Probably short of “salt-water flood recovery,” no phrase terrifies a Corvette enthusiast more than “nose damage.” And for good reason. Really. Short of the hood and, in some cases, headlight doors, the front parts of a Corvette don’t readily come off for replacement.
But that doesn’t mean it’s impossible or even difficult to remove and replace a Corvette nose. Contrary to popular belief, the body isn’t monolithic. It’s a patchwork of panels bonded together at seams. Break those bonds and a Corvette comes apart even easier than a steel body. Putting another nose on isn’t all that much harder, either.
When word got out that Denny Olson at Streetrods by Denny wasn’t afraid of breaking the bonds that make a Corvette, owners came out of the woodwork. Guided by local guru Darrold Elhard, Denny and his crew started swapping panels. He even did the nose on his own C3.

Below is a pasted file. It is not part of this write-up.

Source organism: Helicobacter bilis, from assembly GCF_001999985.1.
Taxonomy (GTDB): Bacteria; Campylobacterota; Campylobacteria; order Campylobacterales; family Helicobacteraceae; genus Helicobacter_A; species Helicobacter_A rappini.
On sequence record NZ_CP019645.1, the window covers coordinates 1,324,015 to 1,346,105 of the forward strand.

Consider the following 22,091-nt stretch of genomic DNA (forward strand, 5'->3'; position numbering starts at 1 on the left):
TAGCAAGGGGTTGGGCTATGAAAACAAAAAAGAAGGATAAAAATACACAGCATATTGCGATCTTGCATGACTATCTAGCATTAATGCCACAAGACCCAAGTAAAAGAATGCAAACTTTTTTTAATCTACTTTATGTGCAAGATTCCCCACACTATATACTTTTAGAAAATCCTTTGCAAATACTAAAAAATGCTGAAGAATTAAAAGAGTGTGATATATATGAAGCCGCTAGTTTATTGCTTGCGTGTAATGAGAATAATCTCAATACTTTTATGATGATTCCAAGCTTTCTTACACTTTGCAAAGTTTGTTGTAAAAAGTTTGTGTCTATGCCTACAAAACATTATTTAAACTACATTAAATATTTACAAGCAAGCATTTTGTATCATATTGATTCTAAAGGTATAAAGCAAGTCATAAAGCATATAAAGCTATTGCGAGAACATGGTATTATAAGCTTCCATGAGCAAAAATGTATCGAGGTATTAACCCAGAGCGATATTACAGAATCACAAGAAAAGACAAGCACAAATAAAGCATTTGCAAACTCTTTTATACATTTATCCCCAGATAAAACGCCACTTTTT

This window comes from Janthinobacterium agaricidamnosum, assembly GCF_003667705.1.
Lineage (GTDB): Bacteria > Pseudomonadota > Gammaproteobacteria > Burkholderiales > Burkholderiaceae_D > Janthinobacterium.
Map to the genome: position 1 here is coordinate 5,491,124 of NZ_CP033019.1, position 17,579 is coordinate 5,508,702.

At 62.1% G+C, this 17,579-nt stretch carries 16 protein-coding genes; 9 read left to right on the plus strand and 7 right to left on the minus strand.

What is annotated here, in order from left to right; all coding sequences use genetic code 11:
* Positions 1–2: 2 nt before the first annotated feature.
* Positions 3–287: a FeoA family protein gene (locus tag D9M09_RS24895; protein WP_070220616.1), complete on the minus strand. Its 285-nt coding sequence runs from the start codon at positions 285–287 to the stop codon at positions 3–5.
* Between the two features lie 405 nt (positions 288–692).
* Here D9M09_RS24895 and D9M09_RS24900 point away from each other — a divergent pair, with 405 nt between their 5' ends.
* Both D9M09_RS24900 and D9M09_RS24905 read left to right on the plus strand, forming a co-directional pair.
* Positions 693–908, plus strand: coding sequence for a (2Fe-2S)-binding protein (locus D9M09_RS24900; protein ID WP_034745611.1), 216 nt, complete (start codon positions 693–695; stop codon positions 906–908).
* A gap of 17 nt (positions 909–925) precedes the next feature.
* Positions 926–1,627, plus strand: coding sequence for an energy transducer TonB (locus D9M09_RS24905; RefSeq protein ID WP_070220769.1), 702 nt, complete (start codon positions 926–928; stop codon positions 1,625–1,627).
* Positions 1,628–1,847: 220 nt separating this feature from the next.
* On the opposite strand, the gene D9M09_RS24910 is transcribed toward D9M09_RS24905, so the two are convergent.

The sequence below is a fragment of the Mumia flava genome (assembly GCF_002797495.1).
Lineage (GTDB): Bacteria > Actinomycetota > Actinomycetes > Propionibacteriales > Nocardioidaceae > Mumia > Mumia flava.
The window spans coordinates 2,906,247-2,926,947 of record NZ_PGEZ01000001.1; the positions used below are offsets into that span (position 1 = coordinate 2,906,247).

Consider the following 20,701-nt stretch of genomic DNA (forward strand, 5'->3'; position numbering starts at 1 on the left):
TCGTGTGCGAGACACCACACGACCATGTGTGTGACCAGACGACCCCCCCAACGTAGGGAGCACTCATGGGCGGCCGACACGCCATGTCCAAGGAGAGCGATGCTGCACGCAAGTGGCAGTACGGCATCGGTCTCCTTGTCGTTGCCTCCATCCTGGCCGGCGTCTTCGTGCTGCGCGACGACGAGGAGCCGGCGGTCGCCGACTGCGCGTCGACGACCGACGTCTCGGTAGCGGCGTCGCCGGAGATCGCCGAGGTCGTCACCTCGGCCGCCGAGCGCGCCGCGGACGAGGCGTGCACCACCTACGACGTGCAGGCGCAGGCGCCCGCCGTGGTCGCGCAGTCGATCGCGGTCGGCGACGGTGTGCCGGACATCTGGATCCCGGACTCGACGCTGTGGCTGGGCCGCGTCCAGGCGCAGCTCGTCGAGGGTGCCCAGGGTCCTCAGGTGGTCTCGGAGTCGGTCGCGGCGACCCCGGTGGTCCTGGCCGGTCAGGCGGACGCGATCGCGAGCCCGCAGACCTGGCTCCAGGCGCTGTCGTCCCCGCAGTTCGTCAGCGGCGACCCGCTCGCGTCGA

Recently, a client brought in a 1959 for a full build. Just like the freshly finished C1 sitting in the adjacent shop, its nose was literally beyond repair.
Denny repaired it using the same components from The Corvette Image. The company offers complete noses in two styles: assembled from individual press-molded components as GM made them for when faithfulness matters and as hand-laid as one piece when it doesn’t. While there’s a huge price difference between the two styles, the reasons to choose between them aren’t so clearly defined. See the sidebar elsewhere in this article for a few of things to ponder.